W3C home > Mailing lists > Public > semantic-web@w3.org > April 2010

Re: connections

From: Alexander Johannesen <alexander.johannesen@gmail.com>
Date: Sat, 17 Apr 2010 18:51:32 +1000
Message-ID: <s2qf950954e1004170151lec33309atce0914d3a93b0a72@mail.gmail.com>
To: Lee Feigenbaum <lee@thefigtrees.net>
Cc: Pat Hayes <phayes@ihmc.us>, Danny Ayers <danny.ayers@gmail.com>, Semantic Web <semantic-web@w3.org>
On Sat, Apr 17, 2010 at 17:33, Lee Feigenbaum <lee@thefigtrees.net> wrote:
>> I personally think it is the one you left out;
> Oh, I left out way more than one!

Ok, one of the many, many you left out.

>>  * The tools we use to ingest and make sense of the data sucks.
>
> If we had compelling enough applications of the *data*, wouldn't we build
> the tools we need?

Why?

>> Feel free to point to systems that are fuzzy enough to deal with the
>> onslaught of human information and create real knowledge from it. :)
>> (My biggest contenter is still Google Search, and they do it better
>> without all this hocus pocus RDF business)
>
> This sounds more like "doing something with the data we have is too
> difficult" or "the content of the data isn't what we need [without lots of
> extra processing" then a deficiency in the tools available.

Hmm, not following you, but maybe a clarification of what "tools" mean
to me might help; In my world, tools is the generic form of "doing
something with the data that might solve some problem", be it
applications, services or, indeed, the more folksy definition of
tools.

The Semantic Web was crafted on the potential of fixing problems a tad
bit better than what we already had that already fixed the problems,
so basically fixing a non-existent problem. It was also built on the
promise of reusable ontologies on top of data, and even though the
promise wasn't held the potential is still there, for sure. But we
haven't got the tools to deal with that part of it all that took us
(speaking in generic fuzzy terms here) by surprise;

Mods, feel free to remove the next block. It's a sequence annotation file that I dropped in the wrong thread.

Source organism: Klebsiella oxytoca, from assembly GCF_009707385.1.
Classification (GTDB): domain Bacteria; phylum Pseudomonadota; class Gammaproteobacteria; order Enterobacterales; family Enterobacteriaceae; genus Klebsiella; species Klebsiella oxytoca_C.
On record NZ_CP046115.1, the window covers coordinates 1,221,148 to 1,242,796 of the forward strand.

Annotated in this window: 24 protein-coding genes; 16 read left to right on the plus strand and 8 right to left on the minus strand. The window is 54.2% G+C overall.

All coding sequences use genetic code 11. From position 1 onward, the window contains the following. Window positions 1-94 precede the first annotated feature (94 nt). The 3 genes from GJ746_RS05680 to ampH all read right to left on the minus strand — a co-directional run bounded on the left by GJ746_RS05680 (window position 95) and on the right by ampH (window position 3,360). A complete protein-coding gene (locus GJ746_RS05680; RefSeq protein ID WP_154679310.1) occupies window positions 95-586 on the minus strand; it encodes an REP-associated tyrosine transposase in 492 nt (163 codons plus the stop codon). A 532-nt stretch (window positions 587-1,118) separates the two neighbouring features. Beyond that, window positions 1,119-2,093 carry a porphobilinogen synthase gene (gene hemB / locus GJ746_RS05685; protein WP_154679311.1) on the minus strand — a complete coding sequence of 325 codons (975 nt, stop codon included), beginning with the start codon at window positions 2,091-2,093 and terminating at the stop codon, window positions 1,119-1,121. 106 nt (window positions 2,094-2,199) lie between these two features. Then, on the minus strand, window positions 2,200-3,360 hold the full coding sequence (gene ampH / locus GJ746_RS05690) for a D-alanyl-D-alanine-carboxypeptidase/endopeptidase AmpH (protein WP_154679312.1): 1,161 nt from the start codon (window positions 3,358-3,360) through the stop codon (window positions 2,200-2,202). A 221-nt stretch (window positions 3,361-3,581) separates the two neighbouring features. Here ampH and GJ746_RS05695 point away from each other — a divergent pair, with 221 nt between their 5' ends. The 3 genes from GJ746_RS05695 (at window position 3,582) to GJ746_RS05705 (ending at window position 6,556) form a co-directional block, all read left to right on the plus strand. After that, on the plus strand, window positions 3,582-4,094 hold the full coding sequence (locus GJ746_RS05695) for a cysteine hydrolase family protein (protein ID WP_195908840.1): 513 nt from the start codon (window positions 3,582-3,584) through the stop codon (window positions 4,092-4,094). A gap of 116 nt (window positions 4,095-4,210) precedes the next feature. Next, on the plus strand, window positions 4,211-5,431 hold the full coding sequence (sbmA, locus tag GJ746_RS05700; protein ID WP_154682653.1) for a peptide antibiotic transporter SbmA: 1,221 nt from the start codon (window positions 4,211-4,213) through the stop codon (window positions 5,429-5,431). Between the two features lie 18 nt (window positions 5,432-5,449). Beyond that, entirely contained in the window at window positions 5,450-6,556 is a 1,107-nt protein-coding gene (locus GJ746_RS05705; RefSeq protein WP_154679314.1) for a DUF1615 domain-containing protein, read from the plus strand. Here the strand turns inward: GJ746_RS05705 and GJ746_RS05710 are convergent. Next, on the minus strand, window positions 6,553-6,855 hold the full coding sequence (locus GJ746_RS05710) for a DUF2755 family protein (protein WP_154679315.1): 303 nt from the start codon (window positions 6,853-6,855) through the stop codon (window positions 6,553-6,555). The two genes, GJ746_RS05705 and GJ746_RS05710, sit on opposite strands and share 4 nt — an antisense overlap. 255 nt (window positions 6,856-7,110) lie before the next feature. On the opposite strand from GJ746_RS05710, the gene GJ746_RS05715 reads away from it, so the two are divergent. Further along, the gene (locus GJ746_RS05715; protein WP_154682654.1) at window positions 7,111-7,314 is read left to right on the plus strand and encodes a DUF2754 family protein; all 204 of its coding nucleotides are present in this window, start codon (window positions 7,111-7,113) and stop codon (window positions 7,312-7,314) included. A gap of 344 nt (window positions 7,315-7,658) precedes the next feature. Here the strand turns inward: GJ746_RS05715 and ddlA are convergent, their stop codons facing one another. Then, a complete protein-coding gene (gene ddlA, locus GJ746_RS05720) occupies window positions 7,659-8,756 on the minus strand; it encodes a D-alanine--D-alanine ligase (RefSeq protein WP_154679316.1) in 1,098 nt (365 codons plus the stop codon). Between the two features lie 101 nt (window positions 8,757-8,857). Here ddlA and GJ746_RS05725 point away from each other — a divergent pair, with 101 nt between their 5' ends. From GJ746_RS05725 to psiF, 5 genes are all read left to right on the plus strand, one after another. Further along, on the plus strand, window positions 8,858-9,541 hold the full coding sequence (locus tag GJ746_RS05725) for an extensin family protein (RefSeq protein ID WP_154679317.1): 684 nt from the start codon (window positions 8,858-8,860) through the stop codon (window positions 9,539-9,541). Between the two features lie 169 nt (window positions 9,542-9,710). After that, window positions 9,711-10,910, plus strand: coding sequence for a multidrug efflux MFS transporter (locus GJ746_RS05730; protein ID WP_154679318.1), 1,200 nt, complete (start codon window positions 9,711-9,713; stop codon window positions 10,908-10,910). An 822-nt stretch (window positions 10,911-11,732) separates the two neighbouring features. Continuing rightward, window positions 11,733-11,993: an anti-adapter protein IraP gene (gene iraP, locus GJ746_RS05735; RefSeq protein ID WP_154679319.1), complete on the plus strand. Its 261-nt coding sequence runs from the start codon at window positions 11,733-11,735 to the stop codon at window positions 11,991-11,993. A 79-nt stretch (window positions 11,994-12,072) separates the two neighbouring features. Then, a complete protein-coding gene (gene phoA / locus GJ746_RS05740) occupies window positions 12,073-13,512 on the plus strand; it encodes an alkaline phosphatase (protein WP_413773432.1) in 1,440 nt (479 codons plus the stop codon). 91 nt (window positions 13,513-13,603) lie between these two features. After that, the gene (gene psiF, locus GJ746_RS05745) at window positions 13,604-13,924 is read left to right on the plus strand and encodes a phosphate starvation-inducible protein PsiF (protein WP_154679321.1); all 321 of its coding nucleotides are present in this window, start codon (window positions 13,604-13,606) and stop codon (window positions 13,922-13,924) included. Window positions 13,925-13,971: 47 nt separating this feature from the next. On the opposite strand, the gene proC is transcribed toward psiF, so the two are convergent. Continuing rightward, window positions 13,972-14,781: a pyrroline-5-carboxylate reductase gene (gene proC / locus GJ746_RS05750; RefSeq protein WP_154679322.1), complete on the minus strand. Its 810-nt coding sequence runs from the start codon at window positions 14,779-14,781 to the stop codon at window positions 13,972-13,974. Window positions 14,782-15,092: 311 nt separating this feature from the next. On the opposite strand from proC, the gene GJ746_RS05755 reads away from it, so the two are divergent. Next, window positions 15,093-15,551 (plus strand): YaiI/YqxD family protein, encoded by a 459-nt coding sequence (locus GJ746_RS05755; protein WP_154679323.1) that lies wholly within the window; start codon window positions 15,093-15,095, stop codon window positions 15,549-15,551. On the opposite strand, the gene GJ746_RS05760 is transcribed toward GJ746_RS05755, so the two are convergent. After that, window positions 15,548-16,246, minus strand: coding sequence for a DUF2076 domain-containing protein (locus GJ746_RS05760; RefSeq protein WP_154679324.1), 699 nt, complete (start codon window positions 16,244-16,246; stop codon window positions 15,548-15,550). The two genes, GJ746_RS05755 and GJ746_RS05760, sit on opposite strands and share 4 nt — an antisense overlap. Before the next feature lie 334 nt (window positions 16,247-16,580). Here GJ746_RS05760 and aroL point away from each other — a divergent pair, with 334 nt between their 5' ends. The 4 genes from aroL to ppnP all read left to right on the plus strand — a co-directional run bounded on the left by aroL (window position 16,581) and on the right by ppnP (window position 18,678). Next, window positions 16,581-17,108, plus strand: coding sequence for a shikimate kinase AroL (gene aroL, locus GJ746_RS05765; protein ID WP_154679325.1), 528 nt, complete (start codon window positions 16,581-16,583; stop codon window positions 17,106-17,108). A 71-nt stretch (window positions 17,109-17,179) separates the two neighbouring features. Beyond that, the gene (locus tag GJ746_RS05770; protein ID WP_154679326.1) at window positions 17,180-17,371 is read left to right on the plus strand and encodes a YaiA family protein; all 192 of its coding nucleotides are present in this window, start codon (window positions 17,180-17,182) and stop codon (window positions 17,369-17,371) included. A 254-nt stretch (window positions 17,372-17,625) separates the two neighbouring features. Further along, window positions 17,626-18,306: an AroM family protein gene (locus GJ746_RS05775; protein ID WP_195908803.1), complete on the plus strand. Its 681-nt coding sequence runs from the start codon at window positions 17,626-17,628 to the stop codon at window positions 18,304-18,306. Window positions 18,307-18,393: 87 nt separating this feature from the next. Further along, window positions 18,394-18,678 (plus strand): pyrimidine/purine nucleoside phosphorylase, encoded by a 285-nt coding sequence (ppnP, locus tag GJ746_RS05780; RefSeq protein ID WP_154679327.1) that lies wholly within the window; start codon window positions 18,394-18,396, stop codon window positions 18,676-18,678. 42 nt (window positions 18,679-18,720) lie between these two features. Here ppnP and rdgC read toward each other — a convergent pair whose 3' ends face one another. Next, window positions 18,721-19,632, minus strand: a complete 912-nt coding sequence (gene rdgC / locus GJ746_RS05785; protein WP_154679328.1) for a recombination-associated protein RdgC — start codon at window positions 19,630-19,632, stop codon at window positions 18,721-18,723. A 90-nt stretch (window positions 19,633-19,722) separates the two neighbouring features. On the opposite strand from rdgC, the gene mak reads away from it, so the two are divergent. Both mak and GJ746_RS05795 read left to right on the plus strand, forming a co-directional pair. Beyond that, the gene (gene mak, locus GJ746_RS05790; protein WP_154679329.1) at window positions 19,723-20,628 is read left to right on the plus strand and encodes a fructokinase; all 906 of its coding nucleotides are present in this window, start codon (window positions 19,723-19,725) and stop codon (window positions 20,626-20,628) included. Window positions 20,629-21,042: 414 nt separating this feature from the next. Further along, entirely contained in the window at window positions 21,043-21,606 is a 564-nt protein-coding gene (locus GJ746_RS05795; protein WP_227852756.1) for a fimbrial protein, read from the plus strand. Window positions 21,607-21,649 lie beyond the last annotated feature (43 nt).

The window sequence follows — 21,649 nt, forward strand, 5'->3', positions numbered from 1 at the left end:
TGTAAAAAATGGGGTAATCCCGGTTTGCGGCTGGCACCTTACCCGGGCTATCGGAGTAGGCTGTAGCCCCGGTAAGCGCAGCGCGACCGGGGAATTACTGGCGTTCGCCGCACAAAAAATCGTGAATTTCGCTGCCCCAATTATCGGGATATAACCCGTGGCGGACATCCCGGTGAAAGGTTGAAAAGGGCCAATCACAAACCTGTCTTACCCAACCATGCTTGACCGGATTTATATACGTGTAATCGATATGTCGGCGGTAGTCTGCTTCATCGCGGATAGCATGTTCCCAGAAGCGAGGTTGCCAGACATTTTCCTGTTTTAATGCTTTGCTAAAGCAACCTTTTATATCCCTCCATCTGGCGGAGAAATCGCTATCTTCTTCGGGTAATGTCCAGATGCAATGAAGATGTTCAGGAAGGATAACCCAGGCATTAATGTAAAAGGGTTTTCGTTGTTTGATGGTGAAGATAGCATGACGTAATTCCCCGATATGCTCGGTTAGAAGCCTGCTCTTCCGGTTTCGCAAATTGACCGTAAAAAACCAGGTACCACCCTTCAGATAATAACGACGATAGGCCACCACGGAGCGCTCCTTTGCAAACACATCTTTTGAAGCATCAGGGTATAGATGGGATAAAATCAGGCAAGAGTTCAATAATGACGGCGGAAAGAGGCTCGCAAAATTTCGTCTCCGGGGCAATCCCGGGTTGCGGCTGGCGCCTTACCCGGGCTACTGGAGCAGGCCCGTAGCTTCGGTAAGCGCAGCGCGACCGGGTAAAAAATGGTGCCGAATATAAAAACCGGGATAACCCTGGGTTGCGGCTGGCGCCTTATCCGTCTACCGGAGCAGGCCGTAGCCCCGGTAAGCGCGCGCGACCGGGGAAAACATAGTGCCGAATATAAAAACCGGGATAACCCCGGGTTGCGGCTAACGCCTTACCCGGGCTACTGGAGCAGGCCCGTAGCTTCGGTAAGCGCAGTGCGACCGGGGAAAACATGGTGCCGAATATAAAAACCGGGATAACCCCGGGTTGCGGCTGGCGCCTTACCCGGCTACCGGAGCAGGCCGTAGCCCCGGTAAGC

Humans aren't strongly typed, and the data we create sort of falls in
between strong and no type, where our tools have to do what our brains
do with ease; fill in the gaps. But that seems like an almost
impossible task for software at the moment *because* the breadth of
our current SemWeb tools have far too much scope for our systems to
deal with it, and certainly in any pragmatic form. (But I'm sure
people will pipe up with their domain specific tools that convert the
informolasses into domain specific nuggets of re-usable knowledge. I'm
doing that myself, for one.)

All this data and their weak relationships are great to play with,
though, and it might shape things to come, but to get the masses to do
something interesting with it you need to convince them that
"ontology" is even a word that deserves a place in our daily
languages. (And don't tell me linked data doesn't need ontologies; a
kick in the shin if you do) Tough call, I'd say. If you say to them
"model", they immediately reach for Toad or some RDBMS thingy. If you
say "triplet" or, even worse, "tuple", they might think you're talking
about raising kids.

In other words, the technology, its promises and potential means
*nothing* when a small paradigm shift is needed.


Regards,

Alex
-- 
 Project Wrangler, SOA, Information Alchemist, UX, RESTafarian, Topic Maps
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Received on Saturday, 17 April 2010 08:52:05 UTC

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